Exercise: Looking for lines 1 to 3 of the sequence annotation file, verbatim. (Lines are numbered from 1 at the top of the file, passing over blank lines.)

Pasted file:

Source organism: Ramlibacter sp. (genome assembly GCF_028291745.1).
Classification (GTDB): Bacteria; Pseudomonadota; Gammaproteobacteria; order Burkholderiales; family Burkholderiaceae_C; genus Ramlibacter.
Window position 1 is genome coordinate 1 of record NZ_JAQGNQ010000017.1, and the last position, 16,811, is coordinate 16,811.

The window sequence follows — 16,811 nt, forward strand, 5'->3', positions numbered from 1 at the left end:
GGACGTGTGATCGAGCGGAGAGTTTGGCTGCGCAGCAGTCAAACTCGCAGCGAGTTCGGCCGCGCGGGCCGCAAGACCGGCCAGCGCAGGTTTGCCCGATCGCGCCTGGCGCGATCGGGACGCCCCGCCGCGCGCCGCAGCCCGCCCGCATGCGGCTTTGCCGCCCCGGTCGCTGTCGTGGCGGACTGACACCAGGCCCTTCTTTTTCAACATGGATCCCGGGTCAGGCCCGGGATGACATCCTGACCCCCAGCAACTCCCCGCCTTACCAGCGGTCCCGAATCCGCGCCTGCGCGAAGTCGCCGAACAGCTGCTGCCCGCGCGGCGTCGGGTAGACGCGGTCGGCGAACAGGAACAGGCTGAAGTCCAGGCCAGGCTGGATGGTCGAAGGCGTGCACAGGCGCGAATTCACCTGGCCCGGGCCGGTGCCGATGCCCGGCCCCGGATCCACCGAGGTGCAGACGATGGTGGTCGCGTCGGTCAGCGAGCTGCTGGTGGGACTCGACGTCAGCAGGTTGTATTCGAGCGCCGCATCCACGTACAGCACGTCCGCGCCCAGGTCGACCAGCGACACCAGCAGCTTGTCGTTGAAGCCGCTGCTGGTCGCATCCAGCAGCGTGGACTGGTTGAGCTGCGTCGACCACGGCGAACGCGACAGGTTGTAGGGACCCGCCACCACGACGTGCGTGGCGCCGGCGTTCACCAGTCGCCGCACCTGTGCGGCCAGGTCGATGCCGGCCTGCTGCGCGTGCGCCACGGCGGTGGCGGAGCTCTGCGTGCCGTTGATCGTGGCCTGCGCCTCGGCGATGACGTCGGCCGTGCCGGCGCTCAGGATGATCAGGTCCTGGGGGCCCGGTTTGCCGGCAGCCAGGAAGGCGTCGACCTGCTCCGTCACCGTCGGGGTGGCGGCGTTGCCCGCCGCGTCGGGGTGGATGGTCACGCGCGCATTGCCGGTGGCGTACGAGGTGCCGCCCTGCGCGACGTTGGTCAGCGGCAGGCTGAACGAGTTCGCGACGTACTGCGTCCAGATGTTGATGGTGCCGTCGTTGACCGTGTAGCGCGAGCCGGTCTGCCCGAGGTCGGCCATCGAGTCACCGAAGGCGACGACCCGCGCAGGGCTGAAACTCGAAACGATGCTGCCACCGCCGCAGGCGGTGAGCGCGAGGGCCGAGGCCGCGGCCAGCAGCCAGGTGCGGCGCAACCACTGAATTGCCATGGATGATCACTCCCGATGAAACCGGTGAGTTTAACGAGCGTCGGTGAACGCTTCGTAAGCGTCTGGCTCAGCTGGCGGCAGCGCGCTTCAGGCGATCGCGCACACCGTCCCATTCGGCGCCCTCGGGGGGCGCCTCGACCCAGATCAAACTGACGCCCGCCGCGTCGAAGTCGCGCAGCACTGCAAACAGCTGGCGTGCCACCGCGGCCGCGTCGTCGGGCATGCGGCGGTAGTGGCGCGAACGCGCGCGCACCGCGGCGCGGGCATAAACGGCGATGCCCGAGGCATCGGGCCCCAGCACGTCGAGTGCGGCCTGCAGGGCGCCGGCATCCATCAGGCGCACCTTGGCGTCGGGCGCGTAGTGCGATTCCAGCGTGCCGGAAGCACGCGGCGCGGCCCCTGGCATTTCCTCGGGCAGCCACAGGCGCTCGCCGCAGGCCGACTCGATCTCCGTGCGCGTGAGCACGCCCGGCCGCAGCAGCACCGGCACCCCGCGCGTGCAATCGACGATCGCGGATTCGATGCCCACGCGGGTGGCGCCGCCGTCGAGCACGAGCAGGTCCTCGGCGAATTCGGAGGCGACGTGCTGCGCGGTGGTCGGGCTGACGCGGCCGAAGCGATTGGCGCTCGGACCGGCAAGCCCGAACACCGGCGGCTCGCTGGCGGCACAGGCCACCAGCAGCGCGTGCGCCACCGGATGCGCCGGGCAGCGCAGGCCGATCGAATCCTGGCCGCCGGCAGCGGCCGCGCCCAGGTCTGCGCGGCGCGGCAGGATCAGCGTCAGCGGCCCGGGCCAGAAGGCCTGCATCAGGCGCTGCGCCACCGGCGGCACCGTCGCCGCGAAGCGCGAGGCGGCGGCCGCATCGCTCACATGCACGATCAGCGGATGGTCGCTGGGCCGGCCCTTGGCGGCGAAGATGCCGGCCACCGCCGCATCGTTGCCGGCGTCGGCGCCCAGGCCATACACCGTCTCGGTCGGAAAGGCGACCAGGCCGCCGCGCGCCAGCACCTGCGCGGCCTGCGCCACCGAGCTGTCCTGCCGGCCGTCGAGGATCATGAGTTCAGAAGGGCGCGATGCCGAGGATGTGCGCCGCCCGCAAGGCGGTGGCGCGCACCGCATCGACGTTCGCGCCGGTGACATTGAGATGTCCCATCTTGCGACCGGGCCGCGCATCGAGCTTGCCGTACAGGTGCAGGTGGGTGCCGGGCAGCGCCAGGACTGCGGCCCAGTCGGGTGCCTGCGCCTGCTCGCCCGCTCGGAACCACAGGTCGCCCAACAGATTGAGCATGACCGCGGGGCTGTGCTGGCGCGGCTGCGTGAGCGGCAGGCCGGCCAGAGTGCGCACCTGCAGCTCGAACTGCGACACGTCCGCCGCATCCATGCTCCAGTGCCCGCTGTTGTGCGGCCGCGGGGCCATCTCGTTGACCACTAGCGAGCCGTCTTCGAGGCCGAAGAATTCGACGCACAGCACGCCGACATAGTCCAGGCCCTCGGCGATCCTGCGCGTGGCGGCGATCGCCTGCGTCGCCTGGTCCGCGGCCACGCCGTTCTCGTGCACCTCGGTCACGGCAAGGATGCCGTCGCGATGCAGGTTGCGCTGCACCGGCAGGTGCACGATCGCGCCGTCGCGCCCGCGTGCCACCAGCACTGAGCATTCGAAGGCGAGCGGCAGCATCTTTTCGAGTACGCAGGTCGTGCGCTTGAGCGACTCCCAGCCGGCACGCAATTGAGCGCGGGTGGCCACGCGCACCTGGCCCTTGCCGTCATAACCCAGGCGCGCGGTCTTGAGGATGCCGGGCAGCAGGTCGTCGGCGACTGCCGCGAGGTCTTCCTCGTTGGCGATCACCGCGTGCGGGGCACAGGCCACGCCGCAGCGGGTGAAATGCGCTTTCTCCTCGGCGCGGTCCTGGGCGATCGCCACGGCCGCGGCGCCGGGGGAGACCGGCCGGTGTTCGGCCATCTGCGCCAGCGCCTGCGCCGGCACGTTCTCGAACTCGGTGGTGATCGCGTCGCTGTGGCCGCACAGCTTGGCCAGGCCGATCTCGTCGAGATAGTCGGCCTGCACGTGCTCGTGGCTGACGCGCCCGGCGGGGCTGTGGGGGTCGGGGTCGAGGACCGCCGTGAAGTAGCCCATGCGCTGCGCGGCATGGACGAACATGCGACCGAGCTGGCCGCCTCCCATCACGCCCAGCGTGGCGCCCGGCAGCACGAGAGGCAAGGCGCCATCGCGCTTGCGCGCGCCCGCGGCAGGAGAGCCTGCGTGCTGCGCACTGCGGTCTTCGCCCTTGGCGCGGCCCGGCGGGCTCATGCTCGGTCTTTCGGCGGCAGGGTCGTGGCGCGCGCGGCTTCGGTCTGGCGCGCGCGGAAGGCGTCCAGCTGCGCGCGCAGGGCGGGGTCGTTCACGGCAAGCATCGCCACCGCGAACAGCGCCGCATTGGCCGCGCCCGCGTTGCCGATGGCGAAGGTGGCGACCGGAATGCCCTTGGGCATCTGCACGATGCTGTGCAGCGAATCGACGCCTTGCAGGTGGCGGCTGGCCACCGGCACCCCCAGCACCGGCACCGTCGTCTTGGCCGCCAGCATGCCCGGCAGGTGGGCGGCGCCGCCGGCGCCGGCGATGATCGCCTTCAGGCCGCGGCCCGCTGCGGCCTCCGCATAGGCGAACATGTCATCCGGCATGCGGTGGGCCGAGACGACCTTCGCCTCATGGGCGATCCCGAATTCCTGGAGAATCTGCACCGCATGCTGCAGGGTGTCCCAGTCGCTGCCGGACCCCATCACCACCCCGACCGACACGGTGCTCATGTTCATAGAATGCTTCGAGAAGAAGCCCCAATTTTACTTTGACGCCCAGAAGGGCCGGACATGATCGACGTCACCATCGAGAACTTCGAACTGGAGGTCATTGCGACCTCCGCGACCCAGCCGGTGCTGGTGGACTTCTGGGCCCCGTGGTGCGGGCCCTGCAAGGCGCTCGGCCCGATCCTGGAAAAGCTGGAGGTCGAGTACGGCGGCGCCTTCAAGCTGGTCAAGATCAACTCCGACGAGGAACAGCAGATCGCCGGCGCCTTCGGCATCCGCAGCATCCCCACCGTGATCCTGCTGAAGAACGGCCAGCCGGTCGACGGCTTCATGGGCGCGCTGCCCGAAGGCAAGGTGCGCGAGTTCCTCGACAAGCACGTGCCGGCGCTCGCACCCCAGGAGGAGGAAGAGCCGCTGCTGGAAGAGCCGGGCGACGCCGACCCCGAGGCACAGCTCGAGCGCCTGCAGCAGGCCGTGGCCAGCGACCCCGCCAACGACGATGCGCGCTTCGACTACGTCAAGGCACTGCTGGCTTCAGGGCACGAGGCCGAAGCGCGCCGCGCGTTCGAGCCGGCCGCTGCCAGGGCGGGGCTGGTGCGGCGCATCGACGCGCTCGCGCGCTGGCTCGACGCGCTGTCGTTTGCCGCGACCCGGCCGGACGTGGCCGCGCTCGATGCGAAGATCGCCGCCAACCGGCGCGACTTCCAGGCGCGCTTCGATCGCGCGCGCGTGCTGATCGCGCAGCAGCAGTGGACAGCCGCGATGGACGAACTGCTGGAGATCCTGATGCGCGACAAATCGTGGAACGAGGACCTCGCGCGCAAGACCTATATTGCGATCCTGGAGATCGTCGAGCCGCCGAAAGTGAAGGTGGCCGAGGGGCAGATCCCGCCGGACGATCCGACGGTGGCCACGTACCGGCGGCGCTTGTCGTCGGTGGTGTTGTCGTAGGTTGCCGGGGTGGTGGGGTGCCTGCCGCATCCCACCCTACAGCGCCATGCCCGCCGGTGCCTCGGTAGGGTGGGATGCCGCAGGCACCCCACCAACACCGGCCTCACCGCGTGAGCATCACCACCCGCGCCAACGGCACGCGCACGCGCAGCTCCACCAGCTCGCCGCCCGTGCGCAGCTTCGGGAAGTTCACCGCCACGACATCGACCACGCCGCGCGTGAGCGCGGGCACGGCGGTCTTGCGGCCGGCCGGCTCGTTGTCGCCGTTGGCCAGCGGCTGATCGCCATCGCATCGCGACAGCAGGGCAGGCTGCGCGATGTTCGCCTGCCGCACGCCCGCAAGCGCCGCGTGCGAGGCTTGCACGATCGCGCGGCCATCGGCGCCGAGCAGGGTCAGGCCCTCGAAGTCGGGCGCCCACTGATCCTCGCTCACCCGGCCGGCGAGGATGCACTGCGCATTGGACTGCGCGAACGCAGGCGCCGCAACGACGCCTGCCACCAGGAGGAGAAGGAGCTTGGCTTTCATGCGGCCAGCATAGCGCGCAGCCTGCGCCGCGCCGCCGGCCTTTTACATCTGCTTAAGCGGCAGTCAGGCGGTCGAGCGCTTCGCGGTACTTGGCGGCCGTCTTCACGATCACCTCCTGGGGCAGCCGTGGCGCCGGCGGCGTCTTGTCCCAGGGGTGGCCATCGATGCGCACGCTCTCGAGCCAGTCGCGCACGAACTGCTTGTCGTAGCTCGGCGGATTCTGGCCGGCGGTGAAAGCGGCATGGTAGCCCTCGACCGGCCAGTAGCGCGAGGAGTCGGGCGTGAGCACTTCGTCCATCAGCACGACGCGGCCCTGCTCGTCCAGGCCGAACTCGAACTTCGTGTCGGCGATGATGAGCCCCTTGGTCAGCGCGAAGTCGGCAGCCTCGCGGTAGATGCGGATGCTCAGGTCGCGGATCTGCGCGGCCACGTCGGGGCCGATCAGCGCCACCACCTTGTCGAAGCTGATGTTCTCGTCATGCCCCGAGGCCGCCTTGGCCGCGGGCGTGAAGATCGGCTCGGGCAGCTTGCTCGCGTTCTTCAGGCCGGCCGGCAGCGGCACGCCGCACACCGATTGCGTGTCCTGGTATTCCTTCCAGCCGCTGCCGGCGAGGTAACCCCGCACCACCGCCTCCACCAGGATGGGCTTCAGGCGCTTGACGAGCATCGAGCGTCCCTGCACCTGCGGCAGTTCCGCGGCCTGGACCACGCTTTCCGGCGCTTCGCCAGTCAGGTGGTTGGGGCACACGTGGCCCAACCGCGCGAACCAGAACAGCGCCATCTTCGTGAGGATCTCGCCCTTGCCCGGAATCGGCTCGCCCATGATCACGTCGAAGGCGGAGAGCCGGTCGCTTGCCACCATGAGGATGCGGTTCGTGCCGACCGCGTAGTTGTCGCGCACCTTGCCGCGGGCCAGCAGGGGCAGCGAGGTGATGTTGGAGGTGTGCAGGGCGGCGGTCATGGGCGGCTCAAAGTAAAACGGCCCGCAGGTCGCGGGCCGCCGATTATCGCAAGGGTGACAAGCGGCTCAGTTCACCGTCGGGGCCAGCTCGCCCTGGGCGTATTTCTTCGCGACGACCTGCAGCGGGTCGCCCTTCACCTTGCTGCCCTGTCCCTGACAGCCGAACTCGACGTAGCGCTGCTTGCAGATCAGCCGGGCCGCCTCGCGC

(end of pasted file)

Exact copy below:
Source organism: Ramlibacter sp. (genome assembly GCF_028291745.1).
Classification (GTDB): Bacteria; Pseudomonadota; Gammaproteobacteria; order Burkholderiales; family Burkholderiaceae_C; genus Ramlibacter.
Window position 1 is genome coordinate 1 of record NZ_JAQGNQ010000017.1, and the last position, 16,811, is coordinate 16,811.